Last Updated May 5, 2010 1:02 PM EDT
Participants were shown performance advertisements for outperforming mutual funds. They were then asked how likely they were to invest in the funds and what they expected the funds to return. Some of the advertisements had no disclaimer, while other advertisements varied on how prominently they featured it. The authors found that "people viewing the advertisement with the current SEC disclaimer were just as likely to invest in a fund, and had the same expectations regarding a fund's future returns, as did people viewing the advertisement with no disclaimer whatsoever."
The authors went on to say the current disclaimer is ineffective because it's too weak. It notes that investors may lose money, but doesn't say anything about high past returns poorly predicting high future returns.
Interestingly, the authors did find "that a stronger disclaimer -- one that informs investors that high fund returns generally don't persist (they are often a matter of chance) -- would be much more effective."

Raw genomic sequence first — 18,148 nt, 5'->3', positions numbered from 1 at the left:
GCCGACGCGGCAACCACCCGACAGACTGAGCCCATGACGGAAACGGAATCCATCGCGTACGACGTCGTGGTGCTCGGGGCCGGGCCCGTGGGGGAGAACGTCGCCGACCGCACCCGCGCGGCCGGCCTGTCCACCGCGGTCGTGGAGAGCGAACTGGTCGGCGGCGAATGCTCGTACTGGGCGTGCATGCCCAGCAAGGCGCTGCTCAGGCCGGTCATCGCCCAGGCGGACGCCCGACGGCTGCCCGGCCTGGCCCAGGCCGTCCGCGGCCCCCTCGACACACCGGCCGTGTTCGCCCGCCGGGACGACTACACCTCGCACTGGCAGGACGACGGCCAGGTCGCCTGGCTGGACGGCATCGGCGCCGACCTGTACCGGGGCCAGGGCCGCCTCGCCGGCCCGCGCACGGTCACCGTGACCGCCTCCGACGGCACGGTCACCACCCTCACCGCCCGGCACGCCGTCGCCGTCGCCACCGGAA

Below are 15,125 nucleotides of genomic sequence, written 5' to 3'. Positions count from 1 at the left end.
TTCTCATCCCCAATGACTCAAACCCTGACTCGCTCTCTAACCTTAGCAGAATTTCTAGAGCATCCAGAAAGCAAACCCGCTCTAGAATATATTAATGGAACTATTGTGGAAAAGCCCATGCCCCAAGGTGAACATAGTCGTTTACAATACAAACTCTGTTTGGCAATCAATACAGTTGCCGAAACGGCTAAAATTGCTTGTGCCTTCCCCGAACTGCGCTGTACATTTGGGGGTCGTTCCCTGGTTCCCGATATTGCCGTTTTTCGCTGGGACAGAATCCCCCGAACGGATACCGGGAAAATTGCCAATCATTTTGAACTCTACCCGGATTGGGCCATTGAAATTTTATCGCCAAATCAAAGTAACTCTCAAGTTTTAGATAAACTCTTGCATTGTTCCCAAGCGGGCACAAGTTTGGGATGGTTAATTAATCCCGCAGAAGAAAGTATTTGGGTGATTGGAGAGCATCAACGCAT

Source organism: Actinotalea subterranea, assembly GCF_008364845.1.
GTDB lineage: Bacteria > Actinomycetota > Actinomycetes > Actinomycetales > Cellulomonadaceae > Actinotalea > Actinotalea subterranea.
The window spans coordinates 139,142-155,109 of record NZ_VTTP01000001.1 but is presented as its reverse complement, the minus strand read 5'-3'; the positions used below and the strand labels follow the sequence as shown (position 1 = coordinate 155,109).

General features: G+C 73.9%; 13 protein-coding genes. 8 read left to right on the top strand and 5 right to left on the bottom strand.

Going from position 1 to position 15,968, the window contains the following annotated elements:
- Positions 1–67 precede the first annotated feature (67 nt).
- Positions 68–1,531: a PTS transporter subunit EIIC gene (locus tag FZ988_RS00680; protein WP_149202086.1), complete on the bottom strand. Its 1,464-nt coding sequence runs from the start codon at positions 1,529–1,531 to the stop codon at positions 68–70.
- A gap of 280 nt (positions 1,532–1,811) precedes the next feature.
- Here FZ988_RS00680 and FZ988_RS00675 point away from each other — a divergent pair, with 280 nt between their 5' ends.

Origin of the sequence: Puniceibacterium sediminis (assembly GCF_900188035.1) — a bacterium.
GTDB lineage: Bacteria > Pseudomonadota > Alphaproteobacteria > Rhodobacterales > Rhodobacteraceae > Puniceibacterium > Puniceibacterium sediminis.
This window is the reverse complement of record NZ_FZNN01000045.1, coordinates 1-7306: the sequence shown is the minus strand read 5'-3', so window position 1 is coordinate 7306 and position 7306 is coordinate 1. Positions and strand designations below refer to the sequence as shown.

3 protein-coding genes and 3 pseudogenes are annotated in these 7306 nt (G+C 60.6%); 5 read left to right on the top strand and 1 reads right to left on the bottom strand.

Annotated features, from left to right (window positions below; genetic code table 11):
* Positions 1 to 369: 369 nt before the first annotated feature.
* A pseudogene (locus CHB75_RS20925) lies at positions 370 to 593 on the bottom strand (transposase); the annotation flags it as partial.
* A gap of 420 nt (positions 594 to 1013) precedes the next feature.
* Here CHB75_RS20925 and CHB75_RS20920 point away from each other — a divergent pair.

It's amazing to me that so many people follow the surgeon general's warning about the dangers of smoking, yet ignore the SEC's warning about the dangers of relying on past performance. Investors are also ignoring the American Law Institute's Prudent Investor Rule that states: "there is little correlation between fund managers' earlier successes and their ability to produce above-market returns in subsequent periods." We know this because several studies have shown that money flows to top performing funds. For example, one study showed that 97 percent of money flowing into no-load equity funds for the time period studied went to four-star and five-star funds.
There are hundreds of studies on the subject of past performance of money managers as a predictor of future performance. Fortune magazine noted that: "Despite volumes of research attesting to the meaninglessness of past returns, most investors (and personal finance magazines) seek tomorrow's winners among yesterday's. Forget it...The truth is, much as you wish you could know which funds will be hot, you can't -- and neither can the legions of advisers and publications that claim they can."